Reporter: An estimated 300,000 people have been exposed to AIDS, which can be transmitted through saliva. Will the president, as commander in chief, take steps to protect armed forces food and medical services from AIDS patients or those who run the risk of spreading AIDS in the same manner that they forbid typhoid fever people from being involved in the health or food services?

Speakes: I don’t know.

Reporter: Could you—is the president concerned about this subject, Larry—

Speakes: I haven’t heard him express—

Reporter: —that seems to have evoked so much jocular—

Speakes: —concern.

Reporter: —reaction here? You know—

Speakes: It isn’t only the jocks, Lester….

Reporter: No, but, I mean, is he going to do anything, Larry?

Speakes: Lester, I have not heard him express anything on it. Sorry.

Reporter: You mean he has no—expressed no opinion about this epidemic?

Speakes: No, but I must confess I haven’t asked him about it. [Laughter]

Reporter: Would you ask him, Larry?

Speakes: Have you been checked [for HIV]? [Laughter]

The essay I’m quoting from adds, “Two years after this press briefing—five and a half years into the epidemic—we had accumulated 28,712 reported AIDS cases, 24,559 deaths, and the almost-certain probability of hundreds of thousands of existing infections that had not yet manifested as clinical AIDS. The president of the United States had still not publicly uttered a single word on the subject.” Reagan believed AIDS to be a disease that killed gays, much in the same way that Trump believes Covid to be a disease that kills blue state residents. In both cases, the people being harmed were not “their people”. So why would either of them care?

One of the myths at the heart of American politics involves the notion of redemption. Men — at least, certain men — can be redeemed. George W. Bush snorted cocaine, drank hard, partied harder, and dodged the Vietnam War. But, once he was born again, and Jesus entered his heart, those sins were forgiven (“Asked during a debate to name his favourite “philosopher-thinker”, Mr Bush replied: “Christ, because he changed my heart.”) Every other day, it seems, members of the media wish Trump himself to be redeemed; this, they’ll say, is when he will start acting presidential, calm down on Twitter, adopt a new tone. Perhaps political parties can be redeemed too. Trump, most of us can admit, is a vulgarian, and incorrigibly so. But that need not mean that the Republican Party is condemned to vulgarianism. Perhaps by stretching our horizon far enough back: to Dubya, to elder Bush, to Reagan, to Eisenhower, or even to Lincoln, we can grasp onto a fragment of memory that might inspire the next generation of Republicans. Perhaps the Republican Party can be born again, like so many of its constituents and even leaders.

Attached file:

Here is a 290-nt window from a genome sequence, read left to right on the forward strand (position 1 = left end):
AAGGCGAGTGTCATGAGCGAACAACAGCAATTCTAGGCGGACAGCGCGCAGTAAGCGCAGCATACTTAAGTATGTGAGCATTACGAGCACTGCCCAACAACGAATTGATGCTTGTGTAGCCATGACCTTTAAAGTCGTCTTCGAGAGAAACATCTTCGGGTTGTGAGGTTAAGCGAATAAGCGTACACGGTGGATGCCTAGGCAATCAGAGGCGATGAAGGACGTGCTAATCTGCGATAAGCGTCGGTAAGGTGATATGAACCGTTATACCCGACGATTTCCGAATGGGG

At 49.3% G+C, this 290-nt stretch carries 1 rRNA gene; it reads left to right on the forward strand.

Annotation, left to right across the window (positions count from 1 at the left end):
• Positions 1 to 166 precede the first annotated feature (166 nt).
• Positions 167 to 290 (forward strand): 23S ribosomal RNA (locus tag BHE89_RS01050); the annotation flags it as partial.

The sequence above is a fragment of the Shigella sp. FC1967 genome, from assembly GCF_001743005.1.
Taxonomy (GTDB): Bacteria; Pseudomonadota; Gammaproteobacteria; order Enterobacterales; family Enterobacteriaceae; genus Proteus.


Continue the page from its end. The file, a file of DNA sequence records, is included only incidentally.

It is probably unnecessary to say that I find this idea risible. Redemption requires self-reflection. It also requires a desire to change. It’s worth remembering why the GOP was corrupted in the first place. It chose to side with a certain type of voter, to inflame and promote their grievances in order to win elections. I’m talking about these people (again, I’m quoting from Nixonland):

In the agricultural San Joaquin Valley, speaking atop a mammoth harvesting machine, after loosening up the crowd with quips, he started talking about what his handlers had told him to talk about, farm policy. His audience shifted in their seats, bored. He started talking about how anyone coming to California could start drawing a welfare check within twenty-one days. That was false: only those who could prove five years of California residence in the last nine could get welfare, and then only after twenty-one days. It delivered him the crowd nonetheless. “Everything he says is America,” a young woman told a reporter. An old lady chimed in, “[Governor Pat] Brown has practically ruined the state. He has a nice home but he lets the Negroes come right next to you.”

The people powering the Republican Party now are the same people that thrilled to it 50 years ago, and, in doing so, remade American politics. They don’t want to self-reflect. They don’t want to change. They don’t want to hear about farm policy. They don’t want to hear about any policy, really. They want to get angry, and preferably at the right people. People like Larry Hogan, John McCain, Mitt Romney, and the rest are either fooling themselves or trying to fool everyone else. There is no appetite for replacing Trump with a good, decent man, someone who will “repudiate the debilitating politics” of the last decade. They have exactly the man they always wanted.